Floating-rate notes are proving to be a success, with the U.S. Treasury's first new debt offering in 17 years being scooped up at auction by investors seeking an alternative money-market security.

The U.S. sold $13 billion of floaters yesterday at a bid-to-cover ratio, which gauges demand by comparing the amount of bids with the amount of securities offered, of 4.67, higher than the 2.9 average of fixed-rate debt sold this year by the government. It was the third sale since the inaugural floating-rate auction on Jan. 29.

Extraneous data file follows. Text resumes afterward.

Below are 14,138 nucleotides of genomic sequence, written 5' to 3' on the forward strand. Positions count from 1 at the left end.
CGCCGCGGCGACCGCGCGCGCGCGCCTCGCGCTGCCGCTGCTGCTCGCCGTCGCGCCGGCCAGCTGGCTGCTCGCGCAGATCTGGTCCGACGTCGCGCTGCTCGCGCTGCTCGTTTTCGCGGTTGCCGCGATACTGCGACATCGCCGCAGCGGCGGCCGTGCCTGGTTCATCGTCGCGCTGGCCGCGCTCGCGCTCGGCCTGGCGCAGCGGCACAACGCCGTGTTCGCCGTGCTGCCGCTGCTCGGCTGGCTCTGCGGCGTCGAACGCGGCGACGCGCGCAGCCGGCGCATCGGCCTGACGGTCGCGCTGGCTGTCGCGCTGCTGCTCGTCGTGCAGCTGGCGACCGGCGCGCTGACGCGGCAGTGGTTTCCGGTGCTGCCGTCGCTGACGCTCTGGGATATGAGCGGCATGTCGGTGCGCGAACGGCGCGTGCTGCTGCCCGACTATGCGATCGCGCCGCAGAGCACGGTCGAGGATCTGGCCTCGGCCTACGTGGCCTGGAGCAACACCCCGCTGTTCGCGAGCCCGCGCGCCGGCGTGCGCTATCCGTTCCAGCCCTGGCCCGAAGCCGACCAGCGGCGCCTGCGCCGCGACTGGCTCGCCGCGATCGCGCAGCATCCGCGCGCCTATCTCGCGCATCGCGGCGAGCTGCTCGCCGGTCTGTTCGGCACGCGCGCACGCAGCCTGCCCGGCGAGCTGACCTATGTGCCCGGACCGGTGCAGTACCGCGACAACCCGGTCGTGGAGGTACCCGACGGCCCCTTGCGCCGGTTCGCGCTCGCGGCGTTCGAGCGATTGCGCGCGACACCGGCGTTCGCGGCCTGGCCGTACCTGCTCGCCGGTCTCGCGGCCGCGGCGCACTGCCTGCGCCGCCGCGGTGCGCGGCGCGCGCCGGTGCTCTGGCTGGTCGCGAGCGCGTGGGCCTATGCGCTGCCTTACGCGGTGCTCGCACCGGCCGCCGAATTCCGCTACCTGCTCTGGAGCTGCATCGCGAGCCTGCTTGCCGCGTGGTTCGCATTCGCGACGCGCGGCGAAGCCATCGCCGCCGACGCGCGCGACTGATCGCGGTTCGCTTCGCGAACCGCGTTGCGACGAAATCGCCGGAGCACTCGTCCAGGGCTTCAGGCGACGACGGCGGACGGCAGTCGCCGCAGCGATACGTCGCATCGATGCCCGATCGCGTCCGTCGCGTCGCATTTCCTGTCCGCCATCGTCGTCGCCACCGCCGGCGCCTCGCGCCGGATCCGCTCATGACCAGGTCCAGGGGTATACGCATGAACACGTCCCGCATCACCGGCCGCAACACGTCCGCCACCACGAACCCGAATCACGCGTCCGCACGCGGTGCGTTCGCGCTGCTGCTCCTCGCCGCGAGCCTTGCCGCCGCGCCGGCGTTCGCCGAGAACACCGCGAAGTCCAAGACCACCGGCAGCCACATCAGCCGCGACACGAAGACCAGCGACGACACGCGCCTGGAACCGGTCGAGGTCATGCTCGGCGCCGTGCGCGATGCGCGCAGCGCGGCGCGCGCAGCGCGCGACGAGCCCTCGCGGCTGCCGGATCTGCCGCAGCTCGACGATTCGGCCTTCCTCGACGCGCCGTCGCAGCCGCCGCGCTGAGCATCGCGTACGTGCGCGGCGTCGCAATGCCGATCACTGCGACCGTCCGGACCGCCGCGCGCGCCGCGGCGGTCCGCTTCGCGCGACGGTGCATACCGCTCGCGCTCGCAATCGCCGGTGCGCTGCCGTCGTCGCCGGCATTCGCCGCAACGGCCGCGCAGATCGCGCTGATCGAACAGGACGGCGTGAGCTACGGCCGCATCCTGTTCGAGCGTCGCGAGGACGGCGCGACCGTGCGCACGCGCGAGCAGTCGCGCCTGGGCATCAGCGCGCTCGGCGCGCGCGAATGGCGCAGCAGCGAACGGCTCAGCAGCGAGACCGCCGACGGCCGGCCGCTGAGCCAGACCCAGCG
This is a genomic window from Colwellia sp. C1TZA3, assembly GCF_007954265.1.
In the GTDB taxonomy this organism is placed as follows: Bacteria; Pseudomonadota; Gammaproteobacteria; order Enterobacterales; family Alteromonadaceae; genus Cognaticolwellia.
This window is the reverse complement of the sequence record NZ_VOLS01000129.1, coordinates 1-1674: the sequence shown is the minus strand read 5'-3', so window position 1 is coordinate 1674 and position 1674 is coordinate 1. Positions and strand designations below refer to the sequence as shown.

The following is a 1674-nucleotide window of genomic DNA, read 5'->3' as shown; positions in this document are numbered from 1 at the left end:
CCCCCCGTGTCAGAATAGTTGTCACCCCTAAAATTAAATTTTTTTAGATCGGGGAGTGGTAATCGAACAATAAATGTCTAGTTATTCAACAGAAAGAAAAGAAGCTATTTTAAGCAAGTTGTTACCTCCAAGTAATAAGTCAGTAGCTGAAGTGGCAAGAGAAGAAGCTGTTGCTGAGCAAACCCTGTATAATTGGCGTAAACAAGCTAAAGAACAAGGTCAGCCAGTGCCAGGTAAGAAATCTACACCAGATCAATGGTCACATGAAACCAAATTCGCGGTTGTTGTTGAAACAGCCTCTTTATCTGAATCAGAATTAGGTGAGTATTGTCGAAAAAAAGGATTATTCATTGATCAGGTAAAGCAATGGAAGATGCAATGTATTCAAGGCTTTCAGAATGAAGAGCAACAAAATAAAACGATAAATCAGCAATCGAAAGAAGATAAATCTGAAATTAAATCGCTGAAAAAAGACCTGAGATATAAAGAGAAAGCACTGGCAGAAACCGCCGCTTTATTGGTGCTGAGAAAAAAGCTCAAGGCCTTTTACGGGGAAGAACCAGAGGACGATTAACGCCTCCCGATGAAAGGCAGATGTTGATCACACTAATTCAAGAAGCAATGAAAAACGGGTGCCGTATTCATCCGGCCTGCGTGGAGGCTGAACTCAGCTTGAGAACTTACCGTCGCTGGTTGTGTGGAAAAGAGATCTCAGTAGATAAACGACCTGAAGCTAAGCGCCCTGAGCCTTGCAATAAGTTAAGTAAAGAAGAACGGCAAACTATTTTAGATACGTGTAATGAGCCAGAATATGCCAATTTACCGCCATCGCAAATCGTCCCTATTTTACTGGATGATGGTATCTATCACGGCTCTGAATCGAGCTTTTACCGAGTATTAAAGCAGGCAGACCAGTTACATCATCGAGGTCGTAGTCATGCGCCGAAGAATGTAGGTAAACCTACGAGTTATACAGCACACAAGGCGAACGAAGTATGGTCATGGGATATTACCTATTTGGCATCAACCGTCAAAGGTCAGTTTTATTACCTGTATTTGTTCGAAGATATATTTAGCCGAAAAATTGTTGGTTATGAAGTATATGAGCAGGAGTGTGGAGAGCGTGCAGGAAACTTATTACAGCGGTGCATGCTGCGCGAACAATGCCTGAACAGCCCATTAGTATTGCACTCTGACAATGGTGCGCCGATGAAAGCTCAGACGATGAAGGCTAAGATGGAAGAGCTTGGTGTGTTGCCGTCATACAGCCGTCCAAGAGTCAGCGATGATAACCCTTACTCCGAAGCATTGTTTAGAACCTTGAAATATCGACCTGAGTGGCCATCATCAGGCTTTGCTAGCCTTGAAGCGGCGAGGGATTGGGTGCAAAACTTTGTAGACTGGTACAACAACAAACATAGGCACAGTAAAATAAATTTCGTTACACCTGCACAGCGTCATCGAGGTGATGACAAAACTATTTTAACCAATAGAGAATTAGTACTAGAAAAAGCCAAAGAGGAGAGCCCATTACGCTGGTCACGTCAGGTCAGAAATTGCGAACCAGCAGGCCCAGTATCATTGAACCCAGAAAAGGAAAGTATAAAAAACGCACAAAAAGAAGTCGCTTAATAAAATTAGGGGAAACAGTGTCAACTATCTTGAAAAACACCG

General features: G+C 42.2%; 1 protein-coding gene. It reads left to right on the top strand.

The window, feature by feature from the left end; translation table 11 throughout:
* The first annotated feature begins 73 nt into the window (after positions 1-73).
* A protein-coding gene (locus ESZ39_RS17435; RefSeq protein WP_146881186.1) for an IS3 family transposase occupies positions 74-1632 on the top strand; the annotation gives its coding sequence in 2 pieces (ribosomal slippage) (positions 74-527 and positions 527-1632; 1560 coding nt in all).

The Treasury is seeking to extend the average maturity of its debt and cut the amount of outstanding short-term bills, which ballooned to $2.1 trillion during the the global financial crisis. The notes also offer protection against rising interest rates, with investors anticipating that the Federal Reserve is preparing to lift its benchmark rate from close to zero for the first time since 2008.

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